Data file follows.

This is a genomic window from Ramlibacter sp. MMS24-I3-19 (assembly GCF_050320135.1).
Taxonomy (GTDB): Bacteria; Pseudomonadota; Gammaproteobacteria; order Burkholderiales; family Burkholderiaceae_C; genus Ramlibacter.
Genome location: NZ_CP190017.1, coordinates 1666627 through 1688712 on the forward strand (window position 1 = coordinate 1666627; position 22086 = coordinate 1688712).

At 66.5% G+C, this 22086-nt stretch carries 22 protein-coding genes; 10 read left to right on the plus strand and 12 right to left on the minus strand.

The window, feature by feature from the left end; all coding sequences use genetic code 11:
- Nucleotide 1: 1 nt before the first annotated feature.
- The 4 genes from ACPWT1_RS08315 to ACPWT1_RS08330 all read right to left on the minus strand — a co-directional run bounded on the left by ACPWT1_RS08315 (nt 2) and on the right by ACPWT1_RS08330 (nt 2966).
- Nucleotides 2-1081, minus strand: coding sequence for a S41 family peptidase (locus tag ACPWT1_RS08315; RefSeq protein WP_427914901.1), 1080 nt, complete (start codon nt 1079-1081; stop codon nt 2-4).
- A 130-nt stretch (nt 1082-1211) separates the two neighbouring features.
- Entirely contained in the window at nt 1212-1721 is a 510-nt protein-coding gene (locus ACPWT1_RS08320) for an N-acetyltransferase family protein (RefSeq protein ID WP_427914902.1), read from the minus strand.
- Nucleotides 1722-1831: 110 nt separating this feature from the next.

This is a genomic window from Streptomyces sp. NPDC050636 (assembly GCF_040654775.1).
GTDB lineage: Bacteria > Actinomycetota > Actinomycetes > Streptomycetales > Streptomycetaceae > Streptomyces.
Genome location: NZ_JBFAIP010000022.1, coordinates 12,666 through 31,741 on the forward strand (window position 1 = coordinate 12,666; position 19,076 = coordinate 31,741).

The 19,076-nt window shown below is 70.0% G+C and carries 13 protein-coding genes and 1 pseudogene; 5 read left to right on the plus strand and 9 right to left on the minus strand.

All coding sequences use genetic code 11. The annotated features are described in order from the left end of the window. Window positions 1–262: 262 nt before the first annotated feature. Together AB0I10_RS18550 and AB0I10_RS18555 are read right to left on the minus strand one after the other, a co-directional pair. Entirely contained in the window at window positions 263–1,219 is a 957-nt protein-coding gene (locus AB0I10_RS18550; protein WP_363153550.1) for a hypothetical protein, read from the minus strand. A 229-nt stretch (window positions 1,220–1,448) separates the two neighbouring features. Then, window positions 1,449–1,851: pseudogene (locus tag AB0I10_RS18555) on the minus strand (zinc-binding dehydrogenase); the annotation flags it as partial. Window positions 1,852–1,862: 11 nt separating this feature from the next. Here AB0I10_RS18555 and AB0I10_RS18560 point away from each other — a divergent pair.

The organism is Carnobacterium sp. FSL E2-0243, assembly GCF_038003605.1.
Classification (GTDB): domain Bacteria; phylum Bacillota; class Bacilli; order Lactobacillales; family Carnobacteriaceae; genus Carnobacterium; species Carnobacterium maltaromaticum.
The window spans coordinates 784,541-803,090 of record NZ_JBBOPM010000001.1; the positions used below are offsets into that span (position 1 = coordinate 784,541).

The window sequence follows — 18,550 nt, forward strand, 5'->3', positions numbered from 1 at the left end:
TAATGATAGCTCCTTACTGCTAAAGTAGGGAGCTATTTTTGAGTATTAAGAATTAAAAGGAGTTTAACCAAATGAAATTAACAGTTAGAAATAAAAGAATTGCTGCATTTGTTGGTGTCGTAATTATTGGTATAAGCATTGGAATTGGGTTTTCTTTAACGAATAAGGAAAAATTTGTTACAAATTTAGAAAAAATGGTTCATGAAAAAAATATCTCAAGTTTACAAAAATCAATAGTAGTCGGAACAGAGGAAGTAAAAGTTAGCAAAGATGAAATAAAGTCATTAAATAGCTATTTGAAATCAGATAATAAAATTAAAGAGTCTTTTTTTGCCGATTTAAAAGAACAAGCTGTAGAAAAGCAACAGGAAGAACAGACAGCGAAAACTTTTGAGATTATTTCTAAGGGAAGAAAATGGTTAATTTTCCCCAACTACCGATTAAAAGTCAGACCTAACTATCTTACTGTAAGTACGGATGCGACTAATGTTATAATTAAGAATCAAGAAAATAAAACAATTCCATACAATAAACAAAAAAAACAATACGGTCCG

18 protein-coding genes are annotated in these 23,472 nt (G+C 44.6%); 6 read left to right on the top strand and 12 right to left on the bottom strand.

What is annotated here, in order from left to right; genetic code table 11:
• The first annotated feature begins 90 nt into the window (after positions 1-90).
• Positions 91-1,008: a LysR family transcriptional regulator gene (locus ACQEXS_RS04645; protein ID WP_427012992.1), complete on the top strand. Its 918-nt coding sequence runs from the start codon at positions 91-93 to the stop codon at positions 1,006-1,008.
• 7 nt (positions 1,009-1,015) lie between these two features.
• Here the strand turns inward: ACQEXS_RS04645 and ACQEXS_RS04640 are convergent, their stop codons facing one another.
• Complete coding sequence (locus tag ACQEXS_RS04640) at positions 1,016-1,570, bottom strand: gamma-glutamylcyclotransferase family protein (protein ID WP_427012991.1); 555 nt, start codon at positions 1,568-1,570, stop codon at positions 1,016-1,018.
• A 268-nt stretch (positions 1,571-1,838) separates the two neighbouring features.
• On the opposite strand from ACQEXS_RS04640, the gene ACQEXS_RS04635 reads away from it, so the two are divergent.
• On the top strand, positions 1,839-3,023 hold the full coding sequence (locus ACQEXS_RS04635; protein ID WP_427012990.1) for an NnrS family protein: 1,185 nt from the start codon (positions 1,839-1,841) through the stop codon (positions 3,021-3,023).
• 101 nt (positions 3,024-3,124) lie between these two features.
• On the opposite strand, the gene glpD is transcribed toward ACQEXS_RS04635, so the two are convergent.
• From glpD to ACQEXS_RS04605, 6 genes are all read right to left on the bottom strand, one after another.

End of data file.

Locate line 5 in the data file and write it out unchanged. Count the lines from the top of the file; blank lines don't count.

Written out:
The window, feature by feature from the left end; all coding sequences use genetic code 11: